Moreover, the Standing Committee of Environment and Sustainable Development released a report that shows a depressing portrait of enforcement organization of Environment Canada. In relation to this report, Barry N. Spiegel, a lawyer at the Toronto office of an environmental law firm, used the terms ‘confusion, chaos, cognitive dissonance, and denial’ to describe the current situation and performance of Environment Canada. The committee also claimed that the implementation of federal environmental laws is patchy and insufficient.
Accordingly, these conditions do not affect only the environment, but also the administration’s operations emasculate the environmental accomplishments of the leading industries of Canada. (Spiegel, 1998) These are only few recent defiant compliance reports in the environment in Canada. Ontario, the most controversial area in Canada, is in front of much more environmental issues. Ontario has been going through some water problems due to the Walkerton incidence. Although the province has rigid environmental policies in protecting their environment and the health of the people, severe water problems still persist.
They have been experiencing unsafe water drinking and specious management practices of waste water. Consequently, the Ontario Ministry of the Environment utilized a variety of tools in bringing about environmental compliance. On the other hand, the Investigations and Enforcement Branch or IEB has the work of investigating environmental breaches with regards to environmental legislations and related regulations of Ontario. Based on some studies, most of the water in populated areas of Ontario is contaminated. The water was too much damaged that they lost sensible effort to restore it to be potable again.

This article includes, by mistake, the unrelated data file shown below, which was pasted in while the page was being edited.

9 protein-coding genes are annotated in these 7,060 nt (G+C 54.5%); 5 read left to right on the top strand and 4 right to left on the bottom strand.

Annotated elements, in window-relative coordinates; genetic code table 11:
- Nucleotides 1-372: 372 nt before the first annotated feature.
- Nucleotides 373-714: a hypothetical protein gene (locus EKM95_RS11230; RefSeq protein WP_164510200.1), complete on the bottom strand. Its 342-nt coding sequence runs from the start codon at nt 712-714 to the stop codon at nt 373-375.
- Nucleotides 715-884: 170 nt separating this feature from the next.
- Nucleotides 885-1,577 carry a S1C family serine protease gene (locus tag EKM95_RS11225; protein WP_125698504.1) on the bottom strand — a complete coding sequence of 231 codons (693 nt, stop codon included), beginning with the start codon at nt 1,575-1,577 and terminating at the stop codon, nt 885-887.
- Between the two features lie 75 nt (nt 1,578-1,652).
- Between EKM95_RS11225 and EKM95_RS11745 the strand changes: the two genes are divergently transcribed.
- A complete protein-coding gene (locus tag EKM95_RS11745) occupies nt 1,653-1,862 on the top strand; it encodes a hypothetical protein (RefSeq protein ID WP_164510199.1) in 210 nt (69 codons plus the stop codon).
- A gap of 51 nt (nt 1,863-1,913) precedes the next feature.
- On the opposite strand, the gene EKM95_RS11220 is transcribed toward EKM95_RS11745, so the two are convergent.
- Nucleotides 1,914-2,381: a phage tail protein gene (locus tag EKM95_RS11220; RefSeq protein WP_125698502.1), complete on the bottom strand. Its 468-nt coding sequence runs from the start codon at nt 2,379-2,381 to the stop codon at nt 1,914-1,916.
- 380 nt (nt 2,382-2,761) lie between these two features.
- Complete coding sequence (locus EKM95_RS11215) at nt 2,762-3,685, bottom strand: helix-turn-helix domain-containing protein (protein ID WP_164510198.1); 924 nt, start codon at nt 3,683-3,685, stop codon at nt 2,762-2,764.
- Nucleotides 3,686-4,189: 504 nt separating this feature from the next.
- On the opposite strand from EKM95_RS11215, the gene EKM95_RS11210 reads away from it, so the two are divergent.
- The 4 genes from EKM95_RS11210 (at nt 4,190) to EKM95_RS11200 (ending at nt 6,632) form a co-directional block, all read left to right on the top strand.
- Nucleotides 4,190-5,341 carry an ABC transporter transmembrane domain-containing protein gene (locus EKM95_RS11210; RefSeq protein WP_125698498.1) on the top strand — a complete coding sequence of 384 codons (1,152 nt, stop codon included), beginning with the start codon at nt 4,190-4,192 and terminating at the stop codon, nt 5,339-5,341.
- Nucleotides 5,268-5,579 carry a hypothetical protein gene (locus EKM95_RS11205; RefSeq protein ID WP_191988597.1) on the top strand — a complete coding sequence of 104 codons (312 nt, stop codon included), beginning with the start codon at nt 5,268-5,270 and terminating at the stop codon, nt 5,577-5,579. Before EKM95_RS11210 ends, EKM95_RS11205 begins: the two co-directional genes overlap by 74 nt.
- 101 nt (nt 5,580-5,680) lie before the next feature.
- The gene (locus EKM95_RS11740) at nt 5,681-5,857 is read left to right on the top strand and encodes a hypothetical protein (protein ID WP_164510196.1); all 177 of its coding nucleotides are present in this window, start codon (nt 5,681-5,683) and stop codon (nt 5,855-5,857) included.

The only thing that they hold on to is dilution. A pollution event started the Walkerton catastrophe. If the incidence did not happen and pollution did not cause threat to our environment, shortcomings of the in charge institutions and processes they control would not be important and remain unnoticed. Many decrees have been passed to protect the water quality. There are three primary laws that provide sanctions on water pollution. These are the Ontario Water Resources Act, the Ontario Environmental Protection Act, and the federal Fisheries Act. However, without sufficient law enforcement, the purposes of these laws would not be possible.
Pollution offenses should be inclined to enforcement in such a way that our environmental laws and regulations are intended. If enforcement is effectively done, its result would be pervasive benefits of the public. Hence, it would exhibit respect for the law, divulge information to the people about pollution, and upholds specific and wide-ranging preclusion. In due course, effective implementation of the laws can aid protect and conserve water. It could also help to lower the shared or public cost of providing potable water to all the residents of Ontario.
Therefore, an Ontario Environmental Protection Agency should be founded to perform this function. This agency would be under the Minister of the Solicitor General. The enforcement of environmental laws in Ontario has been like a rollercoaster ride. Because of the alterations in reporting principles and disclosure policies, it became complicated to track the records of the Ontario government’s law enforcement. The following data illustrates the common underlying movements of enforcement activities: From these data, it is shown that the Ontario government has been performing up-and-down law enforcement.
There was an increase in the activity level of the IEB until 1992. From year 1993-1997, it declined. Then again, it increased in the span of 1998-2000. Moreover, it appears that deterioration in activity levels started before staffing levels dropped. It is demonstrated that the IEB has enforced environmental laws on a large scale successfully from 1985 to 1991. But, due to administrations diverse political colors, enforcement has been permitted to decline. Changes in structure, which is the establishment of Ontario Environmental Protection Agency, would help to take away political concerns in the enforcement.